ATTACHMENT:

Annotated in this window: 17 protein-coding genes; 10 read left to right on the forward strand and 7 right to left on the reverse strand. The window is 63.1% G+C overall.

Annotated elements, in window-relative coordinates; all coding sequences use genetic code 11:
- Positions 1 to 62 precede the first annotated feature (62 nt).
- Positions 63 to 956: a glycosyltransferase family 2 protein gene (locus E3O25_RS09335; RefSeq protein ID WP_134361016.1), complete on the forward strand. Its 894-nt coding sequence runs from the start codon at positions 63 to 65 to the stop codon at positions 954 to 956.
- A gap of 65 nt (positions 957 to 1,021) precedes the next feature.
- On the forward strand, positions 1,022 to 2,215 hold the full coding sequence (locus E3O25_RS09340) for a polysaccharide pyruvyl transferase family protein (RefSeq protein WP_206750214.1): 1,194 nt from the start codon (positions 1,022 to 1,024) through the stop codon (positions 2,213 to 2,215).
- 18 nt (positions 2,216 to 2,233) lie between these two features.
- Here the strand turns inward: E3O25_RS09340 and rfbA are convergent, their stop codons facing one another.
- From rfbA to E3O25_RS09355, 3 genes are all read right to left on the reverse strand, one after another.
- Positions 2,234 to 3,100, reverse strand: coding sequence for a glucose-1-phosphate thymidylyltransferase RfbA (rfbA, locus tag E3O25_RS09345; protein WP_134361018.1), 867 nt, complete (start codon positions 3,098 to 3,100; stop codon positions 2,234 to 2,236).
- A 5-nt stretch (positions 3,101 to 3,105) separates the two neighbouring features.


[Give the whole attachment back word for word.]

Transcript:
Annotated in this window: 17 protein-coding genes; 10 read left to right on the forward strand and 7 right to left on the reverse strand. The window is 63.1% G+C overall.

Annotated elements, in window-relative coordinates; all coding sequences use genetic code 11:
- Positions 1 to 62 precede the first annotated feature (62 nt).
- Positions 63 to 956: a glycosyltransferase family 2 protein gene (locus E3O25_RS09335; RefSeq protein ID WP_134361016.1), complete on the forward strand. Its 894-nt coding sequence runs from the start codon at positions 63 to 65 to the stop codon at positions 954 to 956.
- A gap of 65 nt (positions 957 to 1,021) precedes the next feature.
- On the forward strand, positions 1,022 to 2,215 hold the full coding sequence (locus E3O25_RS09340) for a polysaccharide pyruvyl transferase family protein (RefSeq protein WP_206750214.1): 1,194 nt from the start codon (positions 1,022 to 1,024) through the stop codon (positions 2,213 to 2,215).
- 18 nt (positions 2,216 to 2,233) lie between these two features.
- Here the strand turns inward: E3O25_RS09340 and rfbA are convergent, their stop codons facing one another.
- From rfbA to E3O25_RS09355, 3 genes are all read right to left on the reverse strand, one after another.
- Positions 2,234 to 3,100, reverse strand: coding sequence for a glucose-1-phosphate thymidylyltransferase RfbA (rfbA, locus tag E3O25_RS09345; protein WP_134361018.1), 867 nt, complete (start codon positions 3,098 to 3,100; stop codon positions 2,234 to 2,236).
- A 5-nt stretch (positions 3,101 to 3,105) separates the two neighbouring features.